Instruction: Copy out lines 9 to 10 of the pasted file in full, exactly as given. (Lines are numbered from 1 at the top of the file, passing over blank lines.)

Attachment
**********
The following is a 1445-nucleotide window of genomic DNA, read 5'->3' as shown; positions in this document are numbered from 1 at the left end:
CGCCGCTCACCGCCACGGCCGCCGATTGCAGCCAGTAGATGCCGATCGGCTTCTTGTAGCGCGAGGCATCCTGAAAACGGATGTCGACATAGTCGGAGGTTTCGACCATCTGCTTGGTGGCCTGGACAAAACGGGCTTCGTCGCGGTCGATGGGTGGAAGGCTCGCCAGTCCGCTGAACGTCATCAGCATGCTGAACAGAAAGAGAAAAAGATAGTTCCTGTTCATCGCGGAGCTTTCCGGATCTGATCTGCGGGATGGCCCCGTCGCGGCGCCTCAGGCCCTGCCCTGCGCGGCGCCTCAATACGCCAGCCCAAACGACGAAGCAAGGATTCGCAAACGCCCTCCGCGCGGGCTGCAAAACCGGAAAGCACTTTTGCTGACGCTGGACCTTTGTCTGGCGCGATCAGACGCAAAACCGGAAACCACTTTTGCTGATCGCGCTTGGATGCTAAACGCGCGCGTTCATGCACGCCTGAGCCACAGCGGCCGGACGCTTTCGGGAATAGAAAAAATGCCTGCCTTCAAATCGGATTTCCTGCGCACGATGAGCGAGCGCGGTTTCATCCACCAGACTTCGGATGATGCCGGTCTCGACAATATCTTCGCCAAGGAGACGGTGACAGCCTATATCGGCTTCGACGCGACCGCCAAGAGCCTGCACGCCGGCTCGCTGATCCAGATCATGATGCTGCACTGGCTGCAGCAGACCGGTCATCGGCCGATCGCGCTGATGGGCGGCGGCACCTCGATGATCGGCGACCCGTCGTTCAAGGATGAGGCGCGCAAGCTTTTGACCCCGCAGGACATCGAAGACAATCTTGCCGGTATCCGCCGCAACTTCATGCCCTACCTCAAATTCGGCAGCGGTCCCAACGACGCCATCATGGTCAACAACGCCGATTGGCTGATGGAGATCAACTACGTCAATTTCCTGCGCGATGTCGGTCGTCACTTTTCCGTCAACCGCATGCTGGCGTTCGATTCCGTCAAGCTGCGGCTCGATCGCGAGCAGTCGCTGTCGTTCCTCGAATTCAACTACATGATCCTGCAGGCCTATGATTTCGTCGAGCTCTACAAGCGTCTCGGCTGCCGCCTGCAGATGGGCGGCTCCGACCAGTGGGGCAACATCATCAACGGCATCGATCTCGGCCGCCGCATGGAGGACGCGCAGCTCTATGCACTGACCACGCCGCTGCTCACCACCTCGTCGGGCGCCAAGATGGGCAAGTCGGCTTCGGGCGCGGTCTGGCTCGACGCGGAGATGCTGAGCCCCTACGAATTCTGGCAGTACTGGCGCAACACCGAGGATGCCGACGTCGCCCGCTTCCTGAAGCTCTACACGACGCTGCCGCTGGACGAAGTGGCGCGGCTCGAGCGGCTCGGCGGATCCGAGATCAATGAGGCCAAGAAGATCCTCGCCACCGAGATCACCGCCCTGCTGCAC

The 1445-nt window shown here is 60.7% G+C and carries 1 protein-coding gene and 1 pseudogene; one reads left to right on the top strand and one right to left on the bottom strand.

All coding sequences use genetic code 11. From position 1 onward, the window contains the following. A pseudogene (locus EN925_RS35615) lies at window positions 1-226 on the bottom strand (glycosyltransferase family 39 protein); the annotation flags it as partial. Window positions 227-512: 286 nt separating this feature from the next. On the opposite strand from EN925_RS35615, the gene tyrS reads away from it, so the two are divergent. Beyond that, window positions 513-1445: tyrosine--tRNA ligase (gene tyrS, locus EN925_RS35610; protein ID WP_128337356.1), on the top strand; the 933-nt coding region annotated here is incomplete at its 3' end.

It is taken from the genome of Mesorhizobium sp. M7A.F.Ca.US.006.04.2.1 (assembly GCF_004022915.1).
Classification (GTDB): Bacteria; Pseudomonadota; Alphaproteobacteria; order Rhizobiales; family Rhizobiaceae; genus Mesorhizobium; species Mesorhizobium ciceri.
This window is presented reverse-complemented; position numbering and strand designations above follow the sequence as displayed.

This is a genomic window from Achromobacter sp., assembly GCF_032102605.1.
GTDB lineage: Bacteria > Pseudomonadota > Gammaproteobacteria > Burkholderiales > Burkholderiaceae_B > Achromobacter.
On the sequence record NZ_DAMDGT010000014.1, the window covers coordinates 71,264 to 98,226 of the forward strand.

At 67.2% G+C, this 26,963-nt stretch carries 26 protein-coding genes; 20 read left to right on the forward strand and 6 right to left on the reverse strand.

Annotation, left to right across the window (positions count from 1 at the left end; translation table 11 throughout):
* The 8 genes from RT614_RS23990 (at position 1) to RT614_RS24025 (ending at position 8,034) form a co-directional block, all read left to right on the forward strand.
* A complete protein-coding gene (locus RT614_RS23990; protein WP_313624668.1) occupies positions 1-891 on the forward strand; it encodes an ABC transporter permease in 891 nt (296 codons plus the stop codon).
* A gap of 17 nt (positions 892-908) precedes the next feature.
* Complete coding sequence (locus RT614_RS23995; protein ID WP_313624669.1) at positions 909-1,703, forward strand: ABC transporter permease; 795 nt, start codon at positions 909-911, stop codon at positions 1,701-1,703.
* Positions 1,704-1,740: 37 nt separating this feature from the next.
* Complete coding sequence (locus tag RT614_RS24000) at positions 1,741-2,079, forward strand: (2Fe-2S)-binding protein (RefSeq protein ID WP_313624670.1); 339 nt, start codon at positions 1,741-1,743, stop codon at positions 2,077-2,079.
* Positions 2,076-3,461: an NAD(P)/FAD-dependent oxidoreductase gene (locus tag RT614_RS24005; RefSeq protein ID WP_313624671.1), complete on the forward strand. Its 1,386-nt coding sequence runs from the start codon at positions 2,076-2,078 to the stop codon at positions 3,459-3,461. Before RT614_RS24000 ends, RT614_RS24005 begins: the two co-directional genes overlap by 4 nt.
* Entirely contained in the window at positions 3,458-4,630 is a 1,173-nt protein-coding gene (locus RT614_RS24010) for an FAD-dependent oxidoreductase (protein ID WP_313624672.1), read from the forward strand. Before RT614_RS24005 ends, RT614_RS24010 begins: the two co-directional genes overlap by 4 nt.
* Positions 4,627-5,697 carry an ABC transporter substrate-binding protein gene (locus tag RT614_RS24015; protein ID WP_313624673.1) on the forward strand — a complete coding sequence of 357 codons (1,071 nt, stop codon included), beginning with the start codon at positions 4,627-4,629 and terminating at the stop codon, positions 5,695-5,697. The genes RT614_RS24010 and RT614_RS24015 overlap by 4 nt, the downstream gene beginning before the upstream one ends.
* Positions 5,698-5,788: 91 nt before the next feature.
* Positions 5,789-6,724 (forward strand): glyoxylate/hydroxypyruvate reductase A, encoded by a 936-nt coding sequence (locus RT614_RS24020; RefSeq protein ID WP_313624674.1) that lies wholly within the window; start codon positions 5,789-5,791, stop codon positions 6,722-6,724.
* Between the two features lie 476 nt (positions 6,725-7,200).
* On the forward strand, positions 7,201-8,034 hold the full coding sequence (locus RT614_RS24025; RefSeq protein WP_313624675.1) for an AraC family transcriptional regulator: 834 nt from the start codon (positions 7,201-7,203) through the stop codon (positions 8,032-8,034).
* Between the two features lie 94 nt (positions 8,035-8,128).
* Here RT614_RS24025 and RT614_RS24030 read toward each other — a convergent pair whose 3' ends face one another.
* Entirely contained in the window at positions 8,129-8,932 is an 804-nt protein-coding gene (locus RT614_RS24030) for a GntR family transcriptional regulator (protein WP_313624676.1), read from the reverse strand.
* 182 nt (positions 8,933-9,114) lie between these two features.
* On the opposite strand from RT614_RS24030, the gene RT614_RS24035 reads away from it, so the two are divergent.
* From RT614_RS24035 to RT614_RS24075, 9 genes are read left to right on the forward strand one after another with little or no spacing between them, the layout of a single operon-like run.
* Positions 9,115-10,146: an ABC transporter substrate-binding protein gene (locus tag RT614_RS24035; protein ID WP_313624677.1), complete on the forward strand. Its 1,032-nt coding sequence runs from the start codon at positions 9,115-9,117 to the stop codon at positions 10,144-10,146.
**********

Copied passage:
GTDB lineage: Bacteria > Pseudomonadota > Gammaproteobacteria > Burkholderiales > Burkholderiaceae_B > Achromobacter.
On the sequence record NZ_DAMDGT010000014.1, the window covers coordinates 71,264 to 98,226 of the forward strand.